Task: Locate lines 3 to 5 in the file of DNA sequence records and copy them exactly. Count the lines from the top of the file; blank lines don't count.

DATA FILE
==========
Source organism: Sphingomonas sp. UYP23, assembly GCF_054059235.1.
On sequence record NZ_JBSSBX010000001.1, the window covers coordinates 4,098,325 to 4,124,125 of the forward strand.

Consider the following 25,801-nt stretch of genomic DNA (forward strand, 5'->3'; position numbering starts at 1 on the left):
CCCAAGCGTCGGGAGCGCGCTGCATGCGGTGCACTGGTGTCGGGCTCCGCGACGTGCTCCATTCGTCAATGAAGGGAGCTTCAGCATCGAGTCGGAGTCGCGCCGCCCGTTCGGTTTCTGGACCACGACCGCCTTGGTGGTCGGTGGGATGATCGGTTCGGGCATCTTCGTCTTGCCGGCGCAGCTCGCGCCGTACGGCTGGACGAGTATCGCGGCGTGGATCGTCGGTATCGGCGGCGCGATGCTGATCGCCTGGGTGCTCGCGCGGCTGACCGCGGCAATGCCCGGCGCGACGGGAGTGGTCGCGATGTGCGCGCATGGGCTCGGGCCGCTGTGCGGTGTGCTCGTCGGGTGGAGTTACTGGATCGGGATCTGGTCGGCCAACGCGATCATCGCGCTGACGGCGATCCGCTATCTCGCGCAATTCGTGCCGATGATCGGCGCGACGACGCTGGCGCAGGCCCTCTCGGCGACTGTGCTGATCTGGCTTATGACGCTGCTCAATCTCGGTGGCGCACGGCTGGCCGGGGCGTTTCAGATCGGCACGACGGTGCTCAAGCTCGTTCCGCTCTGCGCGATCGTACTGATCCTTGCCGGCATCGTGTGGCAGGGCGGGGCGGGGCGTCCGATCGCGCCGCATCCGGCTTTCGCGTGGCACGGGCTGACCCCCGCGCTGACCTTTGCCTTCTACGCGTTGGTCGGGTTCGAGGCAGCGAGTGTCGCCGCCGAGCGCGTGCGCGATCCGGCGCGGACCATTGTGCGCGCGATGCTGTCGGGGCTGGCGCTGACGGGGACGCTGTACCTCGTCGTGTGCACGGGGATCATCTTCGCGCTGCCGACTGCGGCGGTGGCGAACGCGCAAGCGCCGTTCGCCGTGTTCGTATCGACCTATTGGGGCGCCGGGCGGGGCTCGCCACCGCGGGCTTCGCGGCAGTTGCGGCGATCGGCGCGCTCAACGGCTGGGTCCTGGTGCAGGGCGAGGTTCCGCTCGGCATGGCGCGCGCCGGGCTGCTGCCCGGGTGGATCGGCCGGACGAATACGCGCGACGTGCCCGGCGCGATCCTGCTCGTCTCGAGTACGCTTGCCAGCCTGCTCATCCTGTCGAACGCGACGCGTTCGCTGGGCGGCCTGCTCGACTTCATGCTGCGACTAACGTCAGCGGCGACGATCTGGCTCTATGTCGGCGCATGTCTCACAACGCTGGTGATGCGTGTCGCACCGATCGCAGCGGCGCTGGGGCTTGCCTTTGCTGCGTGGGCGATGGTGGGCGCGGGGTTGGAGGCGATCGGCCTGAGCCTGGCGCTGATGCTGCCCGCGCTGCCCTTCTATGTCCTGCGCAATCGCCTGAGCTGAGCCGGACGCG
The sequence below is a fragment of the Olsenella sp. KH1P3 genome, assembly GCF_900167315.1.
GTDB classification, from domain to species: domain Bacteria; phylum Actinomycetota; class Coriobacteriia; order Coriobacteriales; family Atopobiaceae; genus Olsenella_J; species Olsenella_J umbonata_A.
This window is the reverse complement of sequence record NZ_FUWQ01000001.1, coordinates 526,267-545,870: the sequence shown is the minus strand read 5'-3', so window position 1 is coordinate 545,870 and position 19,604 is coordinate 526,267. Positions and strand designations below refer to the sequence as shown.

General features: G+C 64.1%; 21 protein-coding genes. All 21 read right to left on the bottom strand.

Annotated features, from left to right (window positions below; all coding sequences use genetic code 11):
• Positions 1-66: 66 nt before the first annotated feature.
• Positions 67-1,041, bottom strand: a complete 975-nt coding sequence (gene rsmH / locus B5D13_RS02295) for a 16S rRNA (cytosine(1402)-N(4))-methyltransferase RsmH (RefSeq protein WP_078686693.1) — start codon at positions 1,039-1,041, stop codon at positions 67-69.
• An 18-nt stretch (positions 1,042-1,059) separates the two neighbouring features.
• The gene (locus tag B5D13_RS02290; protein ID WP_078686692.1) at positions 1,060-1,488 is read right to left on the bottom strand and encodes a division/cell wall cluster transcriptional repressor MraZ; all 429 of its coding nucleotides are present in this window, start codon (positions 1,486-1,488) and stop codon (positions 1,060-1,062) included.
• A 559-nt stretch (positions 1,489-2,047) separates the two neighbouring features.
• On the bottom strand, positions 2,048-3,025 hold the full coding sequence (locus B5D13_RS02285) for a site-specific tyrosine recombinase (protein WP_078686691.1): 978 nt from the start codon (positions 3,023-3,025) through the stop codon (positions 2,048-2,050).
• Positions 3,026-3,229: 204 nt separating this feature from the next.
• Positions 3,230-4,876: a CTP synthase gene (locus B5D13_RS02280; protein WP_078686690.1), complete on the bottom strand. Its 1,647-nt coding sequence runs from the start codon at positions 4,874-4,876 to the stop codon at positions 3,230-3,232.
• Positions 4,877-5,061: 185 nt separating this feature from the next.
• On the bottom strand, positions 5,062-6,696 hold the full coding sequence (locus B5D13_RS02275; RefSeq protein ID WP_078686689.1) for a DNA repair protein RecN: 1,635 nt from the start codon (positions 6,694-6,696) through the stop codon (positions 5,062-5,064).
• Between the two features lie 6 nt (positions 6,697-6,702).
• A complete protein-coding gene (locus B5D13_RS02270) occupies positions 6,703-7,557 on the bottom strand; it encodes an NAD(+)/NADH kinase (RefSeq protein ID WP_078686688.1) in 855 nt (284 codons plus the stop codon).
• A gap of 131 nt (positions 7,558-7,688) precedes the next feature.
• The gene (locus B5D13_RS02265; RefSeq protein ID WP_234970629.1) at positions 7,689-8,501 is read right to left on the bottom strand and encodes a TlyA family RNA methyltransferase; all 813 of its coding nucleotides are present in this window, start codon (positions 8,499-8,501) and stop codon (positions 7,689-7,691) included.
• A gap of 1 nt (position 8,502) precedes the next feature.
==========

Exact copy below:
Consider the following 25,801-nt stretch of genomic DNA (forward strand, 5'->3'; position numbering starts at 1 on the left):
CCCAAGCGTCGGGAGCGCGCTGCATGCGGTGCACTGGTGTCGGGCTCCGCGACGTGCTCCATTCGTCAATGAAGGGAGCTTCAGCATCGAGTCGGAGTCGCGCCGCCCGTTCGGTTTCTGGACCACGACCGCCTTGGTGGTCGGTGGGATGATCGGTTCGGGCATCTTCGTCTTGCCGGCGCAGCTCGCGCCGTACGGCTGGACGAGTATCGCGGCGTGGATCGTCGGTATCGGCGGCGCGATGCTGATCGCCTGGGTGCTCGCGCGGCTGACCGCGGCAATGCCCGGCGCGACGGGAGTGGTCGCGATGTGCGCGCATGGGCTCGGGCCGCTGTGCGGTGTGCTCGTCGGGTGGAGTTACTGGATCGGGATCTGGTCGGCCAACGCGATCATCGCGCTGACGGCGATCCGCTATCTCGCGCAATTCGTGCCGATGATCGGCGCGACGACGCTGGCGCAGGCCCTCTCGGCGACTGTGCTGATCTGGCTTATGACGCTGCTCAATCTCGGTGGCGCACGGCTGGCCGGGGCGTTTCAGATCGGCACGACGGTGCTCAAGCTCGTTCCGCTCTGCGCGATCGTACTGATCCTTGCCGGCATCGTGTGGCAGGGCGGGGCGGGGCGTCCGATCGCGCCGCATCCGGCTTTCGCGTGGCACGGGCTGACCCCCGCGCTGACCTTTGCCTTCTACGCGTTGGTCGGGTTCGAGGCAGCGAGTGTCGCCGCCGAGCGCGTGCGCGATCCGGCGCGGACCATTGTGCGCGCGATGCTGTCGGGGCTGGCGCTGACGGGGACGCTGTACCTCGTCGTGTGCACGGGGATCATCTTCGCGCTGCCGACTGCGGCGGTGGCGAACGCGCAAGCGCCGTTCGCCGTGTTCGTATCGACCTATTGGGGCGCCGGGCGGGGCTCGCCACCGCGGGCTTCGCGGCAGTTGCGGCGATCGGCGCGCTCAACGGCTGGGTCCTGGTGCAGGGCGAGGTTCCGCTCGGCATGGCGCGCGCCGGGCTGCTGCCCGGGTGGATCGGCCGGACGAATACGCGCGACGTGCCCGGCGCGATCCTGCTCGTCTCGAGTACGCTTGCCAGCCTGCTCATCCTGTCGAACGCGACGCGTTCGCTGGGCGGCCTGCTCGACTTCATGCTGCGACTAACGTCAGCGGCGACGATCTGGCTCTATGTCGGCGCATGTCTCACAACGCTGGTGATGCGTGTCGCACCGATCGCAGCGGCGCTGGGGCTTGCCTTTGCTGCGTGGGCGATGGTGGGCGCGGGGTTGGAGGCGATCGGCCTGAGCCTGGCGCTGATGCTGCCCGCGCTGCCCTTCTATGTCCTGCGCAATCGCCTGAGCTGAGCCGGACGCG
The sequence below is a fragment of the Olsenella sp. KH1P3 genome, assembly GCF_900167315.1.